But I do wonder if C.S. Lewis was right.

If in our hurried lives, pain reminds us, shouts at us, to stop. If the pain occurs because it is the only thing that can awaken us from our apathetic slumber.

Maybe it is the only thing that arouses us to our utter, desperate need for Him.

{photo by David Crandall}

10 comments:

Four Flights said...

why is that though? why when we are in pain do we call out to Him the most? Why does he have to shout to us then? Glad you heard him after the storm though, and so, so glad your mom is fine.

M said...

This posts really speaks to me. I lost my cousin to a drug overdose and my father in law to cancer this summer. Feeling anger must be a natural reaction to things like this, but you are right, the pain does remind us to stop our apathy, shallowness or pettiness. Thank you for this post. You put my feelings into words perfectly

Chantel said...

I absolutely love all of your writing. This post is so applicable to me right now, thanks so much for sharing.

Alyss said...

This is beautiful and something that I wholeheartedly believe in. I, like you, haven't experienced intense pain in this life, but I know people who have. I'm bookmarking this post. You've put my thoughts into the words that I've been searching for when trying to comfort those in pain. This post can help so many people.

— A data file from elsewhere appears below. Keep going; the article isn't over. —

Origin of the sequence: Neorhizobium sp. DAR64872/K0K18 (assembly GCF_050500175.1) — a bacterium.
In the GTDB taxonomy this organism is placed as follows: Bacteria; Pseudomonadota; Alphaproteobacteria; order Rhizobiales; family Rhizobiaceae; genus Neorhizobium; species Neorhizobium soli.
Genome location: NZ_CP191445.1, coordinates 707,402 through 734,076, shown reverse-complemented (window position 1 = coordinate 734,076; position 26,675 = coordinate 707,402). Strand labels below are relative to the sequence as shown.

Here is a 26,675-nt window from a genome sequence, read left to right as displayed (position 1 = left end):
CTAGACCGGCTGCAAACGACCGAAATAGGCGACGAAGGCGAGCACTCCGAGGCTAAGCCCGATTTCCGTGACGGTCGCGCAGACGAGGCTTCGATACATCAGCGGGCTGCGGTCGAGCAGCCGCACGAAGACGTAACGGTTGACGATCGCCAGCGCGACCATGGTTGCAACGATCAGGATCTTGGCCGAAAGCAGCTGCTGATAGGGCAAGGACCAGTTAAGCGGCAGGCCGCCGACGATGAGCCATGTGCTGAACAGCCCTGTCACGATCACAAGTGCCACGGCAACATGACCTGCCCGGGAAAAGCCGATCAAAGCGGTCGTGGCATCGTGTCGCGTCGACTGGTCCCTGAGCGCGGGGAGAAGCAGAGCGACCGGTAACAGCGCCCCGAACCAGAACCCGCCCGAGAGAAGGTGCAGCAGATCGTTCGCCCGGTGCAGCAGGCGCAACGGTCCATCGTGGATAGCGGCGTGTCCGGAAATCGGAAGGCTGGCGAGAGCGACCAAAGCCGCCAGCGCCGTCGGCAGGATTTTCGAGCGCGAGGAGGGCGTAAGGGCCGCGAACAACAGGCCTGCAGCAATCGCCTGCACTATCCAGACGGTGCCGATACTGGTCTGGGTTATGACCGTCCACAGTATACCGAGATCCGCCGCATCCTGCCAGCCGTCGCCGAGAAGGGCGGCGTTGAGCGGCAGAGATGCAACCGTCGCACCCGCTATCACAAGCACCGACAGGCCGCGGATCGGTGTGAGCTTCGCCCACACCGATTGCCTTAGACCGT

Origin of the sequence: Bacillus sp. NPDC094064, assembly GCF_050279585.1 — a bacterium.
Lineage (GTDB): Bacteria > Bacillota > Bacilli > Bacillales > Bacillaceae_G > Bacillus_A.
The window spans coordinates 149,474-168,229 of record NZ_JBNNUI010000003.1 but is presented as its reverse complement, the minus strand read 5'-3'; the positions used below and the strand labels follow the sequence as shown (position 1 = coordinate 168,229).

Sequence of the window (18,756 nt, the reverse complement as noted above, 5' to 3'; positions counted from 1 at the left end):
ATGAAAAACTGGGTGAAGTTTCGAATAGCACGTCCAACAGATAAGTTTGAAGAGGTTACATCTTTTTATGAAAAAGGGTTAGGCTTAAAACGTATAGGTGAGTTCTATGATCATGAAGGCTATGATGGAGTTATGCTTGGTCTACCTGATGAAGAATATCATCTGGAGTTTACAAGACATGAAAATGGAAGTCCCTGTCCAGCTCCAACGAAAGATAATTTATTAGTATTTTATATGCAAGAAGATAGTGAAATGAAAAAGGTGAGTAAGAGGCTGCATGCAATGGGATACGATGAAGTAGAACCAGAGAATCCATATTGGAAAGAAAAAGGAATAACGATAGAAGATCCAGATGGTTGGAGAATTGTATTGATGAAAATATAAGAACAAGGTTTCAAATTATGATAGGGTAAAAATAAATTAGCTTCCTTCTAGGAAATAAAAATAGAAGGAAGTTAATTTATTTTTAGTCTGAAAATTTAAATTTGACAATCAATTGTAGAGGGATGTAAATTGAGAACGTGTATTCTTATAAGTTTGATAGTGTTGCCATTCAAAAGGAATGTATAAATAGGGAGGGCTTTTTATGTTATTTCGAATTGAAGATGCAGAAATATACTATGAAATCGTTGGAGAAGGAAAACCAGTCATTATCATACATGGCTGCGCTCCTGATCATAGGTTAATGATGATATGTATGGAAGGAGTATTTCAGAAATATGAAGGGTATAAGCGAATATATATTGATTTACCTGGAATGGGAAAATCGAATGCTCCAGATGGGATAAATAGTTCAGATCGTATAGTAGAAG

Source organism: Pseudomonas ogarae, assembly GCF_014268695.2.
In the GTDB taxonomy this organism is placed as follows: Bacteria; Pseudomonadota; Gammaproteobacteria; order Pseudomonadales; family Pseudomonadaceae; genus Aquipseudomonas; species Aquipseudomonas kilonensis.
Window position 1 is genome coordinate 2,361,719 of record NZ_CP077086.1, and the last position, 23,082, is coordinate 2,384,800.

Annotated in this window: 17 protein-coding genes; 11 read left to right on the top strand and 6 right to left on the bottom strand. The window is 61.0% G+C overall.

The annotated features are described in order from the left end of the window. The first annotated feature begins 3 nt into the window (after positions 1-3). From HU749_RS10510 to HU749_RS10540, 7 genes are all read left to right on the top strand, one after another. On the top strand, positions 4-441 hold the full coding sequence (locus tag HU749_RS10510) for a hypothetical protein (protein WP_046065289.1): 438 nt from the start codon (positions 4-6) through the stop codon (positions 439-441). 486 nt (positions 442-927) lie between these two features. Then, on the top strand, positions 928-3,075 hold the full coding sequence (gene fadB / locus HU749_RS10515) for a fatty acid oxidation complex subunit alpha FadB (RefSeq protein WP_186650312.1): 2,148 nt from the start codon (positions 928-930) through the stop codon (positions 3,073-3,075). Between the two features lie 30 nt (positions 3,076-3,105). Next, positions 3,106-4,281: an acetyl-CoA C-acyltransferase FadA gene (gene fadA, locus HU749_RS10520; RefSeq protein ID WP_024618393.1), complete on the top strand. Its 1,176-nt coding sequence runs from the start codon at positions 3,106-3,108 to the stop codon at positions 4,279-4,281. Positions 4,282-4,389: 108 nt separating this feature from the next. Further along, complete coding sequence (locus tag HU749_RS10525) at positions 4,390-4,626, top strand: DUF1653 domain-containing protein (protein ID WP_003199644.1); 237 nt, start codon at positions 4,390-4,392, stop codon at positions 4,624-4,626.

Sabrina said...

I have been praying for your mom. I know she had the surgery and now the accident. God continue to bless your family.

Lauren said...

I'm so sorry that your mom was in a car accident Annie!! How horrific. I'm so glad that everything has turned out to be ok in the end.

I read Philip Yancey's book on pain last year, "Where is God When It Hurts" and the thing that still stands out to me, that I still hold on to, is that pain points us to resurrection - that this life ISN'T the end and that is the point of being a Christian in the first place - the hope we have in the resurrection. That we really aren't intended just for this life, and that in the resurrection, all of our pain and brokenness will be healed and made whole once again.

Highly, highly recommend Yancey's book by the way :).

Mommyblogger said...

This postn touched my heart. Our family has been going through what seems like "a lot" of trials & sometimes I forget that I'm not in control, he is. Thanks for posting. It really made me stop & think this morning.

Sending prayers your way.

whitney johnson said...

this was so beautifully written. and i do agree with you, that sometimes the trials and challenges we face in life can be for our good to make us stronger and bring us closer to Him. :)

Julie said...

You are so poetic in your writing. I agree with C.S. I seem to always, again, and again ask myself, during painful times, why do I only slow down and reflect than? I truly believe that we are not given more than God thinks that we can handle but sometimes that seems to be A LOT!

Julie

P.S. I am glad that your mom is doing better!

Annie said...

i love this. and i think you're right - i think pain really does make us stop and reflect on who we are in comparison to God and everything else. i think it's because otherwise we have this idea we're invincible, and pain strikes at the vulnerability we hide behind cement walls.

i'm glad to hear your mom is okay!